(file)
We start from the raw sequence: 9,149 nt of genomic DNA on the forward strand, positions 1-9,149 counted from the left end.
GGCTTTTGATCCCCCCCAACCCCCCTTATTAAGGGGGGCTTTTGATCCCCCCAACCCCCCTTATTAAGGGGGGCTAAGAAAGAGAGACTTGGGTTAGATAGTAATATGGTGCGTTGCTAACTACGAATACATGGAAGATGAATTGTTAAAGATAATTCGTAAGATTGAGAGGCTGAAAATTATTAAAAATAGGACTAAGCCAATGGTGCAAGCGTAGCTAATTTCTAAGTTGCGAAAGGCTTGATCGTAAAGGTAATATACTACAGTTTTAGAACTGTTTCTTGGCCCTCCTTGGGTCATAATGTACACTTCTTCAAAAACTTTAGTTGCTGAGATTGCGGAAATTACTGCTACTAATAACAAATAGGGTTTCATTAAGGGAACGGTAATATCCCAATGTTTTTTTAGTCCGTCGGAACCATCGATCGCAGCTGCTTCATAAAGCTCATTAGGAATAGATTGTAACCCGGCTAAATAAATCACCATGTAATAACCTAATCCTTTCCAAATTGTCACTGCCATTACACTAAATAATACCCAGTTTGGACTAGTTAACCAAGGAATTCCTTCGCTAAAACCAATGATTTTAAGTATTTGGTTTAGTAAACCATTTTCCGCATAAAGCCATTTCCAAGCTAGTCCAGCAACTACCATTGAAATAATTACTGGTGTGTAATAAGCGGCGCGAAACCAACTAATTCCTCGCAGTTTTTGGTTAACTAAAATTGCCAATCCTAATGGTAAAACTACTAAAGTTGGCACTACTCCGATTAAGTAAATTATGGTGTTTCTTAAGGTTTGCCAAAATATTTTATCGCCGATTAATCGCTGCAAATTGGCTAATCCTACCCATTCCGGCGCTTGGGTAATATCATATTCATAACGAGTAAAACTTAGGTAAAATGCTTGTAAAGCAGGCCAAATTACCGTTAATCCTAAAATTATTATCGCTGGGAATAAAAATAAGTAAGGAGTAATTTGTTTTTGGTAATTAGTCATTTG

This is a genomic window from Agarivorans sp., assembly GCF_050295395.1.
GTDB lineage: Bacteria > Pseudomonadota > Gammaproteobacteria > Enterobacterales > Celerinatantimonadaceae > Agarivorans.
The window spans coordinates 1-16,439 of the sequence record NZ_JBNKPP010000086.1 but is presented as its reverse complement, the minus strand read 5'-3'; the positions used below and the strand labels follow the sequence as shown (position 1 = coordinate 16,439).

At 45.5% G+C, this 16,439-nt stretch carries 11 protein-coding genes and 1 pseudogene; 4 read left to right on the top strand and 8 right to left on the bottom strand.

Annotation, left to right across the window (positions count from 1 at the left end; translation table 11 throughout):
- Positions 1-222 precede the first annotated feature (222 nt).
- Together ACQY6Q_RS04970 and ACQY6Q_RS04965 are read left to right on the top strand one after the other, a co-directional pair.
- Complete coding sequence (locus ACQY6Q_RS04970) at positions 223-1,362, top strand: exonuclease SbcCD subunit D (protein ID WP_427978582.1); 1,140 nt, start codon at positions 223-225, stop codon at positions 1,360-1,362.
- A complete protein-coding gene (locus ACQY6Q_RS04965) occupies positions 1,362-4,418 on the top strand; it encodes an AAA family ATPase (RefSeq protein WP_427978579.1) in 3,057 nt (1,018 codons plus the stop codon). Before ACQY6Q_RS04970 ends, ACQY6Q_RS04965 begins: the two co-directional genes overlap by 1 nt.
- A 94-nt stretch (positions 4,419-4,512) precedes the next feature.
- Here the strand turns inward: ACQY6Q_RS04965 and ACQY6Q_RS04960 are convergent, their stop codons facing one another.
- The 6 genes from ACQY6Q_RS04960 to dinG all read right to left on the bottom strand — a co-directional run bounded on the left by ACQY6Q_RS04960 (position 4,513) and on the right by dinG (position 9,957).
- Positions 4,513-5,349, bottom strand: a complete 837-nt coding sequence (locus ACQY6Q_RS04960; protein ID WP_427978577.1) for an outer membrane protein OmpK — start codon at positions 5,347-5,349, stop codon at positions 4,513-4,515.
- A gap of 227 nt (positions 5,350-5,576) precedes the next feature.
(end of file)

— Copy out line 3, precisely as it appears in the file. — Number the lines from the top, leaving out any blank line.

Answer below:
This is a genomic window from Agarivorans sp., assembly GCF_050295395.1.